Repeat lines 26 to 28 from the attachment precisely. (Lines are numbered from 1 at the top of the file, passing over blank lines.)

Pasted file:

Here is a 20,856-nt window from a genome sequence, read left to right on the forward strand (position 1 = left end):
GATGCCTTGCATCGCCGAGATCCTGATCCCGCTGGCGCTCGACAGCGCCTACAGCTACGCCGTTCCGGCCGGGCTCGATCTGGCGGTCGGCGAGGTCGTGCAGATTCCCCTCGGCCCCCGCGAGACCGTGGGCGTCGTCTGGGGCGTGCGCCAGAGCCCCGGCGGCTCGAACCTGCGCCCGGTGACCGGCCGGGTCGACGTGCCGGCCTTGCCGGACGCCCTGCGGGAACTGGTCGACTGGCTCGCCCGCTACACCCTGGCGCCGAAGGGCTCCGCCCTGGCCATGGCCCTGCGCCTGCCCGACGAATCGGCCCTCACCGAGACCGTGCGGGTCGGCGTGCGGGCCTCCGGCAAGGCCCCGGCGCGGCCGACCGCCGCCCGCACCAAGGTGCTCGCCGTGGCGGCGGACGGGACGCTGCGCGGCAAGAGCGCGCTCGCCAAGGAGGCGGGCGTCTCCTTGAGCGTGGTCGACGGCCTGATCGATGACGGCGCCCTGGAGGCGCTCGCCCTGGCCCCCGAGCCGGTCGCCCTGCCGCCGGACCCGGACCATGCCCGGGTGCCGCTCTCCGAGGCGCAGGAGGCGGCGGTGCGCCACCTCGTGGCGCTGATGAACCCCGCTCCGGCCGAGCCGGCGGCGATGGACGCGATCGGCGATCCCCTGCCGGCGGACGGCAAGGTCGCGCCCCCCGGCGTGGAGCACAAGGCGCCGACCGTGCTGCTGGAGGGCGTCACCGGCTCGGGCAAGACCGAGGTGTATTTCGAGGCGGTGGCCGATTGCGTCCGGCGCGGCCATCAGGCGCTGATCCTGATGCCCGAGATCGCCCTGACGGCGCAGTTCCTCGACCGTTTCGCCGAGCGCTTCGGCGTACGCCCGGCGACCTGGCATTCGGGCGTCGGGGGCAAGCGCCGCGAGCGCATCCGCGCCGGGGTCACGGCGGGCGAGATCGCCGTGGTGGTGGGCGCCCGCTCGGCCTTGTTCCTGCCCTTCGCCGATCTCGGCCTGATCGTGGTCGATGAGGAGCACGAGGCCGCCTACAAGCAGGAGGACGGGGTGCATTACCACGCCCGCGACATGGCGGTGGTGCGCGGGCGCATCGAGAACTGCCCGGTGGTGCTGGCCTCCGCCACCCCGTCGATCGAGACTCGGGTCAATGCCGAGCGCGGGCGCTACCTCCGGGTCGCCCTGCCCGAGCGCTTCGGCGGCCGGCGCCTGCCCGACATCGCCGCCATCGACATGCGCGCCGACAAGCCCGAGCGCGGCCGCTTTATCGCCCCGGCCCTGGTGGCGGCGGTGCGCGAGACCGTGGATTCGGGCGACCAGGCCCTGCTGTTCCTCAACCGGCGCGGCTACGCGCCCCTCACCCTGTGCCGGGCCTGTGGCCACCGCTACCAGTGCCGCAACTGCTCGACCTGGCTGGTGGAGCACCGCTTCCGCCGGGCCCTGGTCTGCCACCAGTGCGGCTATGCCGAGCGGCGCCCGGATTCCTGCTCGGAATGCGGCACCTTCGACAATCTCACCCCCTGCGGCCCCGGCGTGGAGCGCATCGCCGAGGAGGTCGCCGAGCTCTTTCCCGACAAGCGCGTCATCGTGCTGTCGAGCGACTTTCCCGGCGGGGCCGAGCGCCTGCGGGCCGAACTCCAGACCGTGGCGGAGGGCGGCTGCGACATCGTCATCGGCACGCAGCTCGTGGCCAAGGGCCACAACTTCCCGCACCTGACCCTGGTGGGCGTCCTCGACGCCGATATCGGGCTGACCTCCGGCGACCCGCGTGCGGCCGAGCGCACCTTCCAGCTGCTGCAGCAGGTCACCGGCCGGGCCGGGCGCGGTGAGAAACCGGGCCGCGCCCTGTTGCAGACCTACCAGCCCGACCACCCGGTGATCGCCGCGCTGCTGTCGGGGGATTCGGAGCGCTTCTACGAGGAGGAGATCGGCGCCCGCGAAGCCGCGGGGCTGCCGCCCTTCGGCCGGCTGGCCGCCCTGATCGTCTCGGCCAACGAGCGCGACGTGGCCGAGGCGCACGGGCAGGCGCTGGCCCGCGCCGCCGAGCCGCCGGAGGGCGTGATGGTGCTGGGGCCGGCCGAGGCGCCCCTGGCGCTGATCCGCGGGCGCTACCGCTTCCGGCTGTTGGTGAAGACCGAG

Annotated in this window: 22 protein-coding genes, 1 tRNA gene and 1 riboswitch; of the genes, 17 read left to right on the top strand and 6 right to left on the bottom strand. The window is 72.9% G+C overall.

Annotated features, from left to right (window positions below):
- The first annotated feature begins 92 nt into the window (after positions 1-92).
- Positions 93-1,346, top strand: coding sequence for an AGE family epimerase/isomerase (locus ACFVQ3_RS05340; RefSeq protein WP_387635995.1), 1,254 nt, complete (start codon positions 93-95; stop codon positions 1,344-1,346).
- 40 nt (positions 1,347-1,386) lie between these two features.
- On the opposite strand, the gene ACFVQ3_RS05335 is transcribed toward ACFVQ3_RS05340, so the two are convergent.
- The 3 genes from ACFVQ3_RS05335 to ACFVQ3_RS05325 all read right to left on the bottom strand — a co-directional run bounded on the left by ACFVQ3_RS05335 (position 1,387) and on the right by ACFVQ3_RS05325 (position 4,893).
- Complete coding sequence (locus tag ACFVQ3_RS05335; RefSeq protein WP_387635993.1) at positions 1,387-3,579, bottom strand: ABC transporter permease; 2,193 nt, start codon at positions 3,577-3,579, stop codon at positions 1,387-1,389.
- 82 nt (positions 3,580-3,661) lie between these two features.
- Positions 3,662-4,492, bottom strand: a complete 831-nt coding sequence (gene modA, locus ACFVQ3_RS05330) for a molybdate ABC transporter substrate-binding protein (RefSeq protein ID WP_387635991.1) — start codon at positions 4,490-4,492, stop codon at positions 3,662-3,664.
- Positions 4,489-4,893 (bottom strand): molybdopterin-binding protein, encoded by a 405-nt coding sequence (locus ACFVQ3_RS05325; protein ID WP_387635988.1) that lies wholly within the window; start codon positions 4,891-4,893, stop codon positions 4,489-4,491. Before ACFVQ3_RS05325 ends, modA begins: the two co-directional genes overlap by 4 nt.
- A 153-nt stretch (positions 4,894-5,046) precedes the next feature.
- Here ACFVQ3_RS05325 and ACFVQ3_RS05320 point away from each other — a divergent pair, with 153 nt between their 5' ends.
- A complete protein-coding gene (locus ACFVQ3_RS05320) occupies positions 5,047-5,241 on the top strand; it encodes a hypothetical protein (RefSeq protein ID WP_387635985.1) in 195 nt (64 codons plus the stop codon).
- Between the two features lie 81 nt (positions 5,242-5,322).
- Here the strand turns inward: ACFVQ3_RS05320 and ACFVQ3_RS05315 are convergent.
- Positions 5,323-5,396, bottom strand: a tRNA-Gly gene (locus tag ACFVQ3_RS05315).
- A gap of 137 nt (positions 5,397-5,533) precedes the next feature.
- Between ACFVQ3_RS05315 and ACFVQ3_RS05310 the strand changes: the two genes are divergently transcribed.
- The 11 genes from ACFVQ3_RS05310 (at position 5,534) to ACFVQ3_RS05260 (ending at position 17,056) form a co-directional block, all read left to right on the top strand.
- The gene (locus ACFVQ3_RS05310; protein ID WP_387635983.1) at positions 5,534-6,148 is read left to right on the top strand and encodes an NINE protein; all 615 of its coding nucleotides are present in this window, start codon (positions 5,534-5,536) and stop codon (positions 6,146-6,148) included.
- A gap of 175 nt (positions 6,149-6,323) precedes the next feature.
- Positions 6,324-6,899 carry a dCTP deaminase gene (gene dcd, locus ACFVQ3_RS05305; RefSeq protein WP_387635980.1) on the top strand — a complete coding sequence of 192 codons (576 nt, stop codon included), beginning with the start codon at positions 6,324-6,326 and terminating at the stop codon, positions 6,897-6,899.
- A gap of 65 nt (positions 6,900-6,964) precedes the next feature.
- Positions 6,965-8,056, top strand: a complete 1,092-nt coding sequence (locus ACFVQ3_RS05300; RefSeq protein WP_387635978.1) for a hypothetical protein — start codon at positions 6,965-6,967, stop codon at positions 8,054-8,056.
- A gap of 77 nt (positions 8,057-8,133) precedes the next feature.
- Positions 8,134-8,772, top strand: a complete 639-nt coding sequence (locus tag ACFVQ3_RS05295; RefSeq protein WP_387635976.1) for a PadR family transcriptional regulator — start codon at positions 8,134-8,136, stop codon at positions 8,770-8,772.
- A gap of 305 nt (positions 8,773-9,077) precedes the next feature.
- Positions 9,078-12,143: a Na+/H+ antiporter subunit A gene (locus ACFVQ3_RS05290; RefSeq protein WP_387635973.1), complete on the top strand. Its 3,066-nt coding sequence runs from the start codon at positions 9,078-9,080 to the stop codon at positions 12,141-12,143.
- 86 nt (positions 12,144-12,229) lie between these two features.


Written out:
- A gap of 65 nt (positions 6,900-6,964) precedes the next feature.
- Positions 6,965-8,056, top strand: a complete 1,092-nt coding sequence (locus ACFVQ3_RS05300; RefSeq protein WP_387635978.1) for a hypothetical protein — start codon at positions 6,965-6,967, stop codon at positions 8,054-8,056.
- A gap of 77 nt (positions 8,057-8,133) precedes the next feature.